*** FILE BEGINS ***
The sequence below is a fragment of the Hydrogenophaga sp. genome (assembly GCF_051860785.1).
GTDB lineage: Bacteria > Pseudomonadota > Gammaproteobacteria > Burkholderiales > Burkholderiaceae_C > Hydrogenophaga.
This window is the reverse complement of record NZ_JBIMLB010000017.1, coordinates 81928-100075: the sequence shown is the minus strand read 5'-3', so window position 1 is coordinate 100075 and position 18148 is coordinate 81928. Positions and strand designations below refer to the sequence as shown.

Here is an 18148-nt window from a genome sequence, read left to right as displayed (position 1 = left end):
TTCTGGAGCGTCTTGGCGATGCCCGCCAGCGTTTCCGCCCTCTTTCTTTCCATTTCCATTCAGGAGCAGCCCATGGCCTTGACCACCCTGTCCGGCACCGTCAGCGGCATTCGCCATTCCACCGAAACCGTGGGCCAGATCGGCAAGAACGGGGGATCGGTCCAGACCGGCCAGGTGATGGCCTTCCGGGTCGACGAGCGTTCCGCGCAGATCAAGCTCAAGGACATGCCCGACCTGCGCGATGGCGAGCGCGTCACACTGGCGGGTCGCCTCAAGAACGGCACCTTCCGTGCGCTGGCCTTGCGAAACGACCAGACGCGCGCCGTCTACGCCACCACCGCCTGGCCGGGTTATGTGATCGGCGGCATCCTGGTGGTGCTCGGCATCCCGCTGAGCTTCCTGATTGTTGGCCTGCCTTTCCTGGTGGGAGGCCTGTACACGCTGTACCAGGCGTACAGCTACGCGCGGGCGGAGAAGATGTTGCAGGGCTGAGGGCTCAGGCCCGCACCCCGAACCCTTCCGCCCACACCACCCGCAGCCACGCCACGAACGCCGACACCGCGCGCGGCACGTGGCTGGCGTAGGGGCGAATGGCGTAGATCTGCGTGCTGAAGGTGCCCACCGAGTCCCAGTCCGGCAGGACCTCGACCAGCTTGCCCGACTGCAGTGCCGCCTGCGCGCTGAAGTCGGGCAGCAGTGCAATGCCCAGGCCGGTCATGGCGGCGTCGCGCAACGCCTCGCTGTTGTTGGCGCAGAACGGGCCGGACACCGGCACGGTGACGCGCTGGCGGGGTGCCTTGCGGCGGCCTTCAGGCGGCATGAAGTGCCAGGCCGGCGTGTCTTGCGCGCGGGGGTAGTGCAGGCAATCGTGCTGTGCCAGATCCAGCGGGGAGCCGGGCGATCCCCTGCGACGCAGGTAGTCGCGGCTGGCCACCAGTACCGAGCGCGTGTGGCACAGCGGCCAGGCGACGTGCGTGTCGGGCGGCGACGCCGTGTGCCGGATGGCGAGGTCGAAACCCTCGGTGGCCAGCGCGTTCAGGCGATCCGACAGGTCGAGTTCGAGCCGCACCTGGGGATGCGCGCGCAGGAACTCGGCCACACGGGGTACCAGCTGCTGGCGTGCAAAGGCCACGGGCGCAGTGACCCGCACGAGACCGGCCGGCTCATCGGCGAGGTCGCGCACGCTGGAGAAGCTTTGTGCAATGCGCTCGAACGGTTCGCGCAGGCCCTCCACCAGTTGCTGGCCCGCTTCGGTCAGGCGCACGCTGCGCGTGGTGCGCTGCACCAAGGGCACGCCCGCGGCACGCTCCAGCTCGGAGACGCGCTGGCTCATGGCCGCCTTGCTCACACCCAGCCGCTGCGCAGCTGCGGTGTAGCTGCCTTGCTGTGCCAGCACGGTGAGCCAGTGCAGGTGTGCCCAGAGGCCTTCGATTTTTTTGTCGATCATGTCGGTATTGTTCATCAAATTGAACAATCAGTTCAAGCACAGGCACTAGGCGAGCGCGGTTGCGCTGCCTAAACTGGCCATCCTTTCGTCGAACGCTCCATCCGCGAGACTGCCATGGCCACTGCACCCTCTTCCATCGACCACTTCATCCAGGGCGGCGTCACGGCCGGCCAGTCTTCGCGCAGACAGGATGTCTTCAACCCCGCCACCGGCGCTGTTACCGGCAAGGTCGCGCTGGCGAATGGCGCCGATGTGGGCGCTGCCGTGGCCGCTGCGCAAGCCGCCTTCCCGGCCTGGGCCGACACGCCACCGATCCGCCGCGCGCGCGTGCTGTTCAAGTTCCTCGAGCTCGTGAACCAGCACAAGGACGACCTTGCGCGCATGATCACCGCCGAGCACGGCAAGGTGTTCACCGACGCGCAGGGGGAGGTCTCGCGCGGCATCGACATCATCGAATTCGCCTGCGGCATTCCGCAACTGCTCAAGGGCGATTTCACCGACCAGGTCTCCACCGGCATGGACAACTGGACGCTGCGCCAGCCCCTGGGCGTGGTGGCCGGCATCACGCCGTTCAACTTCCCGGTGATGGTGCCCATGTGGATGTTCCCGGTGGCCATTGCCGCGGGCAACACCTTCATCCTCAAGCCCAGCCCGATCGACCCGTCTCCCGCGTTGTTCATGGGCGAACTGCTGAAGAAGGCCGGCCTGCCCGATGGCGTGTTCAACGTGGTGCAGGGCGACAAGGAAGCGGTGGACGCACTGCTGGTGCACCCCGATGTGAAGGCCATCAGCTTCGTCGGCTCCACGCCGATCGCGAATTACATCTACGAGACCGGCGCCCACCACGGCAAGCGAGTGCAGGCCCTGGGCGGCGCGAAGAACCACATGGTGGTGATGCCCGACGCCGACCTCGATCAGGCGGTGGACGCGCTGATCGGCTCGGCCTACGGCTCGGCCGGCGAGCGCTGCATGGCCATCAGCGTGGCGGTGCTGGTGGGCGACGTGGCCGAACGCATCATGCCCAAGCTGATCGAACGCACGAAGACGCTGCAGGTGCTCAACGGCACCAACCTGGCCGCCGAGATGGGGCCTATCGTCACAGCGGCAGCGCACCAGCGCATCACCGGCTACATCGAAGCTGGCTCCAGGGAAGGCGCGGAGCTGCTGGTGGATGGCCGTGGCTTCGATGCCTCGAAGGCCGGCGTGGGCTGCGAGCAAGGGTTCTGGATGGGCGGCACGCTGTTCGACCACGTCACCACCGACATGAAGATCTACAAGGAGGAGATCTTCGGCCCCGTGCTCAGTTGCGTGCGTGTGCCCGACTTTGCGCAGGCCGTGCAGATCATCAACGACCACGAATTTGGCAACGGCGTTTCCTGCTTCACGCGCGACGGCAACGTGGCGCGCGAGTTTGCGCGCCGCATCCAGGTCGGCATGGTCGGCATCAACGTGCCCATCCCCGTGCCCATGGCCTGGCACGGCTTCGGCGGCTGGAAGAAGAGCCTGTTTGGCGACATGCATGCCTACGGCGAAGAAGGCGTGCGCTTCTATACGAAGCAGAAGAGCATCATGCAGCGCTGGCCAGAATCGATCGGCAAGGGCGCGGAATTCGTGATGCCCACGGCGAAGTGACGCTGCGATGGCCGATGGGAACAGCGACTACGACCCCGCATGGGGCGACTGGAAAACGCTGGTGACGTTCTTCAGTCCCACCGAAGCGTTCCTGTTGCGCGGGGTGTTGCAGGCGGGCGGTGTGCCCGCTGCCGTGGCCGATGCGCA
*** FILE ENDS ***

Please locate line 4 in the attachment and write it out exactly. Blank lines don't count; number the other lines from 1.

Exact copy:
Here is an 18148-nt window from a genome sequence, read left to right as displayed (position 1 = left end):